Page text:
Then there is the 4:00 am post night shift reach around. Baaaahhh! Seriously, Seriously??? You interrupted my sleep, MY SLEEP! Don’t you know the baby just stopped crying 2 hours ago? Oh right, I chose not to text because you were at work. Now I am awake, somewhere between mildly annoyed and royally pissed and you are still reaching… you have got to be kidding me, this is the moment where the powers of Elsa are harnessed and things freeze over quickly. Or maybe we were game this time, just about to really enjoy things and like clockwork the baby cries.
Day in and day out, 24/7, 365 days a year. Being a mom and wife to an officer can have its extremely exhausting seasons. You will get through the season you are walking through, I promise.
Here is what my almost 40 year old self would go back and whisper to my 20 something self and say to all of you.
“You are doing a good job! They will be too little to remember even if you aren’t (just kidding!) Give yourself the grace that you extend to your girlfriends. Pinterest isn’t real life. It is okay to feed the kids cereal for dinner on the days you just can’t even.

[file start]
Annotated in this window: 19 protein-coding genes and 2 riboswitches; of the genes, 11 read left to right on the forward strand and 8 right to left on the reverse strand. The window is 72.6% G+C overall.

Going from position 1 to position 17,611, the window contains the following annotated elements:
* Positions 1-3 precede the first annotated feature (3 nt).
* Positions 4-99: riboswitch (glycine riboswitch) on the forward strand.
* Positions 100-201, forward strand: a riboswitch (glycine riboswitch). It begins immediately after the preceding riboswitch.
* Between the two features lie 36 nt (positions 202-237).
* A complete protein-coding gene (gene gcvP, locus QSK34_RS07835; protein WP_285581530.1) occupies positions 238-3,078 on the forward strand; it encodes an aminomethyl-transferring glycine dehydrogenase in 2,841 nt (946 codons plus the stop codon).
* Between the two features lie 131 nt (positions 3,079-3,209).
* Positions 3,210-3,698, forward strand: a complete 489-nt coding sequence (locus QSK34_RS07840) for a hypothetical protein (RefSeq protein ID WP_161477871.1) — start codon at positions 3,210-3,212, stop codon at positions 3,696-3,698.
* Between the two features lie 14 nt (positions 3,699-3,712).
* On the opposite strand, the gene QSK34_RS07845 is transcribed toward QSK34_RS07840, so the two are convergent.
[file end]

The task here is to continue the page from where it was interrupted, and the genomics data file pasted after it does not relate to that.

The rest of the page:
PERFECTION does not exist-ANYWHERE, choosing to be content does.
Have a nap if the rare opportunity presents itself. Call someone you know or someone you want to get to know (she ended up being one of my best friends) for a playdate-let them see your house messy-it is freeing. Swap-kids, be vulnerable, have fun, let go of how you think things should look, or what you think others are expecting. Have I mentioned having a nap? Take the time to do something that gives you life, your husband and children will thank you. On the rough days, force yourself to go for a walk around the block. It is okay to let go of the chore list to play & cuddle-more fun too! Being a mom of little monkeys is exhausting, some days seem like they will never end and people quip, “Oh enjoy it, it goes by so fast, I wish I could go back.” Insert punch to the face here. They must have amnesia!
Stop judging yourself-you are good enough. You are loving your family like no one else can. And maybe Elsa has it right, everything else falls into the category of, “Let it go, let it go…’’
Please post your tips and tricks to making it through these infant and toddler years in the comments below.